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White Paper - Vaginal Dryness Expectations Survey

Posted on November 15 2016

Today there are many resources available for women to learn about and prepare for the experience of going through menopause. Women have their health providers who are armed with an increasing amount of research on sexual health and menopause, they have information provided on the internet, and they have organizations focused on mid-life women’s health.

Despite these resources, many women are still taken by surprise by the experiences of going through menopause. To understand this phenomenon better, PrevaLeaf™ and MiddlesexMD® partnered together to better understand women’s expectations of and experiences with Vaginal Dryness. Vaginal dryness was selected because it is both common and can significantly impact a woman’s life – both daily and sexual life.
 
Study design: The questions were designed to learn about women’s expectations of and experiences with menopause and vaginal dryness, as well as their comfort discussing these issues and with whom.     Respondents were asked:
  • Age range
  • Menopausal status (including perimenopause versus menopause)
  • “Do you ever experience vaginal dryness – either in daily life or during sex?”
  • “Do you talk about your experiences of vulvar or vaginal dryness with your doctor or other health provider?”
  • “Do you talk about your experiences of vulvar or vaginal dryness with your friend?”
  • “Do you talk about your experiences of vulvar or vaginal dryness with your partner or significant other”
  • “What is your overall comfort talking about vaginal dryness with anyone (health provider, friend or partner”
  • “How does your experience with vulvar or vaginal dryness compare to what you expected when you were younger?”

Finally, respondents were provided the opportunity to give an open response to tell about themselves and their experiences more broadly.

Respondents were solicited from women visiting the PrevaLeaf and MiddleSexMD websites and from the MiddleSex MD newsletter distribution list.

  • 109 women completed the survey and 93% of the respondents reported experiencing vaginal dryness “often” or “sometimes”

 

  •  When asked how their experience with vulvar or vaginal dryness compared to what they expected when they were younger, 56% stated they didn’t know what to expect and an additional 40% stated it was worse or more severe than what they expected. (Of the remaining respondents, 11% said the dryness was better than they had expected and 4% said it was what they expected.)

     

    One possible explanation for these women being taken by surprise is their not openly talking about issues of vaginal dryness. Based on the results of this study, this is a possible contributing factor. The study found that:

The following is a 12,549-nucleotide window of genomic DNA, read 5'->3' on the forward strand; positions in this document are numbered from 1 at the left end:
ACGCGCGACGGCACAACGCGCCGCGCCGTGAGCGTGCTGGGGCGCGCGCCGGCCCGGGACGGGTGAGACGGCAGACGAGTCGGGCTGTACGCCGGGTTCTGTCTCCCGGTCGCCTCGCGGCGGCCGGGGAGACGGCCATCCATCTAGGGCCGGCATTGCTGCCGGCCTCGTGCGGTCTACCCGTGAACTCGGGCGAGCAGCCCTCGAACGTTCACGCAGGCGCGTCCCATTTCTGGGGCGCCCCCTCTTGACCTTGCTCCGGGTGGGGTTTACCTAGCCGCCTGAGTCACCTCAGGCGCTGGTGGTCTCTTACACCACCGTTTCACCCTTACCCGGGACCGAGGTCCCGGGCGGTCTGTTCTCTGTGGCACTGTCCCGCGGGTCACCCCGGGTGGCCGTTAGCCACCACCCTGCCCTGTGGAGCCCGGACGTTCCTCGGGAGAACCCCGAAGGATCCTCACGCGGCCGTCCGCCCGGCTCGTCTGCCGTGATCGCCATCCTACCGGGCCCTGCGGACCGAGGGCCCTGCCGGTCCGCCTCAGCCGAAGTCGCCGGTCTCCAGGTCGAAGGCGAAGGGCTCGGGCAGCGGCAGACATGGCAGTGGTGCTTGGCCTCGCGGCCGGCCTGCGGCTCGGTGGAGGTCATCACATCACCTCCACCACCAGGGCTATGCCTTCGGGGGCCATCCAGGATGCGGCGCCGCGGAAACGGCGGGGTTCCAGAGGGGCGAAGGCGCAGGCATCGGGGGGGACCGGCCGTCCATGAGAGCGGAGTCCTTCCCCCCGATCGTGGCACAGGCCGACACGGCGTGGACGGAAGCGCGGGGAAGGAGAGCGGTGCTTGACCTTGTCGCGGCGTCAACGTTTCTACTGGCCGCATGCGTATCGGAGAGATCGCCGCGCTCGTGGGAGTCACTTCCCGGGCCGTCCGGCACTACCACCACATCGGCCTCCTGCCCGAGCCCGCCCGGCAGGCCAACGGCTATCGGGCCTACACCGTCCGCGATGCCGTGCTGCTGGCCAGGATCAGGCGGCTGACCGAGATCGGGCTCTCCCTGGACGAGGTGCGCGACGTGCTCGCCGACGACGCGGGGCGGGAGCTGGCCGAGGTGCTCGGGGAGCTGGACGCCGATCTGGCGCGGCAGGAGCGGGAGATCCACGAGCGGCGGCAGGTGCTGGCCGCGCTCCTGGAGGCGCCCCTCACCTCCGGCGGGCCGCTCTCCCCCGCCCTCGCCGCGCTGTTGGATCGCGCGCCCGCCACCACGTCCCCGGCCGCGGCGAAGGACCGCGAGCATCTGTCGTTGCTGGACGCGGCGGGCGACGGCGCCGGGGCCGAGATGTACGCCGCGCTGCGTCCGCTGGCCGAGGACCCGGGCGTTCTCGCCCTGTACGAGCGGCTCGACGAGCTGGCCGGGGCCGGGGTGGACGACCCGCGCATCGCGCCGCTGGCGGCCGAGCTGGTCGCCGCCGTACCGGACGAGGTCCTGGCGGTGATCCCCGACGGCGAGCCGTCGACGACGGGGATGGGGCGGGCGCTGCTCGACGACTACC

• 36% of women don’t talk about their vaginal dryness with their doctors
    • 56% don’t talk about it with their friends
    • 22% don’t talk about it with their partner or significant other.

     

    Instead, women go on their own to other sources like the internet. As one respondent reported: “I consult the internet about my dry, itchy vagina.”

    Some also wrestle with feelings of guilt. As one women reported: “I guess I feel it’s an admission there’s something wrong with me sexually.”

    The survey also highlighted how much the experience of vaginal dryness can affect women’s relationships and daily life. For example, women reported:

    • “This has had a terrible effect on my sex life”
    • It is “painful and bleeding”
    • “It has arrested my sex life”
    • I “was not expecting pain”
    • “I wonder why women are never prepared for the changes of this stage of life the way they are for menarche” and “We never talked about sex when I was growing up.”
    • I am “frustrated with yet another female issue”

    In summary, this study highlights the critical importance of the mission of both MiddlesexMD and PrevaLeaf: educating women about the symptoms and experiences of menopause, as well as continuing to fight societal stigmas associating with aging. There is no reason a woman should feel the symptoms of hormonal changes during menopause should reflect anything “wrong” with her or her sexuality. The fact that these results came largely from women we might assume are more open to learning about menopause (since they were actively seeking information on menopause from PrevaLeaf for MiddlesexMD) supports the hypothesis that these feelings may be even at greater levels in the general population.

    The study also highlights the opportunity for the media and health professionals to educate younger women about menopause. There is no reason women should feel more prepared for – and comfortable with - phases of life such as pregnancy or menarche, and not feel equally prepared for menopause.

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